Toyota Industries Receives Correction Order

Yomiuri Shimbun file photo
The Land, Infrastructure, Transport and Tourism Ministry in Chiyoda Ward, Tokyo.

Tokyo (Jiji Press)—Japan’s transport ministry Thursday ordered Toyota Industries Corp. to drastically improve its organization following the company’s fraudulent engine performance tests.

The order was issued under the road transport vehicle law after on-site inspections by the ministry confirmed misconduct as reported by the company.

The ministry has begun procedures to revoke type approval for three engine models for industrial machinery.

Toyota Industries became the third company to receive the ministry’s correction order under the law, after Hino Motors Ltd. in September 2022 and Daihatsu Motor Co. in January this year. All three are linked to top automaker Toyota Motor Corp.

The ministry told Toyota Industries to submit measures to prevent a recurrence within a month. It will decide the revocation after holding a hearing session Feb. 29 with Toyota Industries officials.

The ministry has also ordered automakers and others to report the results of in-house investigations by the end of April in response to a series of irregularities related to type approval.

The ministry will set up an expert panel to discuss ways to strengthen regulatory requirements for type approval to prevent fraudulent acts, according to officials.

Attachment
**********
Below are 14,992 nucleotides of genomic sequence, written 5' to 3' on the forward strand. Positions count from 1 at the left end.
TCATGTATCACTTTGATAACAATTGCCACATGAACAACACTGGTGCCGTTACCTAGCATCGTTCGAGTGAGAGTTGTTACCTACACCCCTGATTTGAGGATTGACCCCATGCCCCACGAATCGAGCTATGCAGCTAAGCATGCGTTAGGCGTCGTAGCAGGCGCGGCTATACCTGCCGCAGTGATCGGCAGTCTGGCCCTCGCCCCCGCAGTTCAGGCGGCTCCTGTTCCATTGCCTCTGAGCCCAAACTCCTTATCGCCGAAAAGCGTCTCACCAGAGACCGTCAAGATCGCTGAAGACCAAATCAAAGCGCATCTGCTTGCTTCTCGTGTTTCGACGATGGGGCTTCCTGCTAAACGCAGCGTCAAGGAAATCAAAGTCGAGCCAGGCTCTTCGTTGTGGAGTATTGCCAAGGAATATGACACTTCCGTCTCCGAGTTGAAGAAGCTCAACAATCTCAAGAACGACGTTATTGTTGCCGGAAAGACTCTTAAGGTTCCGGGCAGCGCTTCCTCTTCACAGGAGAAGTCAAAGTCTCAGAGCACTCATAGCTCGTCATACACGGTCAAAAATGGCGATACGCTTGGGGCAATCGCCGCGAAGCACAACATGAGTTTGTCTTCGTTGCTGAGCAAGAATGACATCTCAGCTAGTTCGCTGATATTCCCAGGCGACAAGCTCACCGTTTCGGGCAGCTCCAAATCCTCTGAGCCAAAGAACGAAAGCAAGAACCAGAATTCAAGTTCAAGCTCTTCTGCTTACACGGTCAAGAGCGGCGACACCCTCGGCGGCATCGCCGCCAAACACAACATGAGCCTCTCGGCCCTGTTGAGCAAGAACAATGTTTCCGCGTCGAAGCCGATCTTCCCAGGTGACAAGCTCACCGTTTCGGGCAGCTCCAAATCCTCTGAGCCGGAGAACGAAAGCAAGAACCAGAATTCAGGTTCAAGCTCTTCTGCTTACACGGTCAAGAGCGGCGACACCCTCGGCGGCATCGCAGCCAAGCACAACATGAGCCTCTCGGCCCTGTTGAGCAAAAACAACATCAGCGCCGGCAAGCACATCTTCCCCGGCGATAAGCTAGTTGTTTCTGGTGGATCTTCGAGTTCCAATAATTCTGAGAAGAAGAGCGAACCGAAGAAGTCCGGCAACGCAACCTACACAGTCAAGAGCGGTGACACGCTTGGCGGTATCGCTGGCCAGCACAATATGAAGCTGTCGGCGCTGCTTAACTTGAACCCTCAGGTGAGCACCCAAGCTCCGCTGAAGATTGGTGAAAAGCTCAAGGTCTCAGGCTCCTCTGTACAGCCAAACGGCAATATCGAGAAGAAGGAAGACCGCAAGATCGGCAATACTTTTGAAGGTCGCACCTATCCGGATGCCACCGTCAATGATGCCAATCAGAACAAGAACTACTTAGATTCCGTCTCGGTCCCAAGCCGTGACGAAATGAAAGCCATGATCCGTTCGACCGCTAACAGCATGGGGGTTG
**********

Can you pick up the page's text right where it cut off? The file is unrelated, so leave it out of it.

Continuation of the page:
Hirohisa Tsuruta, director-general of the ministry’s logistics and road transport bureau, handed the correction order to Toyota Industries President Koichi Ito on Thursday, saying, “It’s extremely regrettable that (the company) has seriously damaged trust in the type designation system and hurt confidence in Japan’s manufacturing industry.”

“We will make a company-wide effort to prevent such a thing from happening ever again,” Ito replied.

The ministry plans to revoke type approval, necessary for mass production, for two forklift engine models and one construction machinery engine model.

The ministry concluded that the company’s malpractices regarding exhaust emission tests for the three models were especially malicious.

Since Jan. 30, ministry officials had conducted on-site inspections of the company’s Hekinan plant in Aichi Prefecture, central Japan, and other facilities.

A report by a panel of outside experts said the company adopted numbers different from actual figures recorded in exhaust gas tests for engines of seven models, including those for forklifts, and three models for automobiles. Production for some models has already been terminated.